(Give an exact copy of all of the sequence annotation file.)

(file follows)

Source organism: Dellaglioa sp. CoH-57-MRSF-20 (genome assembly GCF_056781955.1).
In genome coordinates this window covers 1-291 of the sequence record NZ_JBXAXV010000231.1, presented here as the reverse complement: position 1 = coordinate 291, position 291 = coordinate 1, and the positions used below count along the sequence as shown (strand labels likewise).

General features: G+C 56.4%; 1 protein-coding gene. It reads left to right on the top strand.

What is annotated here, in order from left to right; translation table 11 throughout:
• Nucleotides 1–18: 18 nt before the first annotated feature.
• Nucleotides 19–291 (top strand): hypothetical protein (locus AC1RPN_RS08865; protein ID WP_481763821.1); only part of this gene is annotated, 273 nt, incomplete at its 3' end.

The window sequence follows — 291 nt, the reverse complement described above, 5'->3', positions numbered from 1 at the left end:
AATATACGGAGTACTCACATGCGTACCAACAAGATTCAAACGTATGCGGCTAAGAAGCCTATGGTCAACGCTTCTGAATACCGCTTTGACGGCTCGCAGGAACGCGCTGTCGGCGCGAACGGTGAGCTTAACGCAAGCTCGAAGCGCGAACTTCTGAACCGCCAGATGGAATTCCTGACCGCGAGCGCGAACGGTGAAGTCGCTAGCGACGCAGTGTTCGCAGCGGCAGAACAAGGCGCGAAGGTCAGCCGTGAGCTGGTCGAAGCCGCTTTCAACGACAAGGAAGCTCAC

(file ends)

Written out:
Source organism: Dellaglioa sp. CoH-57-MRSF-20 (genome assembly GCF_056781955.1).
In genome coordinates this window covers 1-291 of the sequence record NZ_JBXAXV010000231.1, presented here as the reverse complement: position 1 = coordinate 291, position 291 = coordinate 1, and the positions used below count along the sequence as shown (strand labels likewise).

General features: G+C 56.4%; 1 protein-coding gene. It reads left to right on the top strand.

What is annotated here, in order from left to right; translation table 11 throughout:
• Nucleotides 1–18: 18 nt before the first annotated feature.
• Nucleotides 19–291 (top strand): hypothetical protein (locus AC1RPN_RS08865; protein ID WP_481763821.1); only part of this gene is annotated, 273 nt, incomplete at its 3' end.

The window sequence follows — 291 nt, the reverse complement described above, 5'->3', positions numbered from 1 at the left end:
AATATACGGAGTACTCACATGCGTACCAACAAGATTCAAACGTATGCGGCTAAGAAGCCTATGGTCAACGCTTCTGAATACCGCTTTGACGGCTCGCAGGAACGCGCTGTCGGCGCGAACGGTGAGCTTAACGCAAGCTCGAAGCGCGAACTTCTGAACCGCCAGATGGAATTCCTGACCGCGAGCGCGAACGGTGAAGTCGCTAGCGACGCAGTGTTCGCAGCGGCAGAACAAGGCGCGAAGGTCAGCCGTGAGCTGGTCGAAGCCGCTTTCAACGACAAGGAAGCTCAC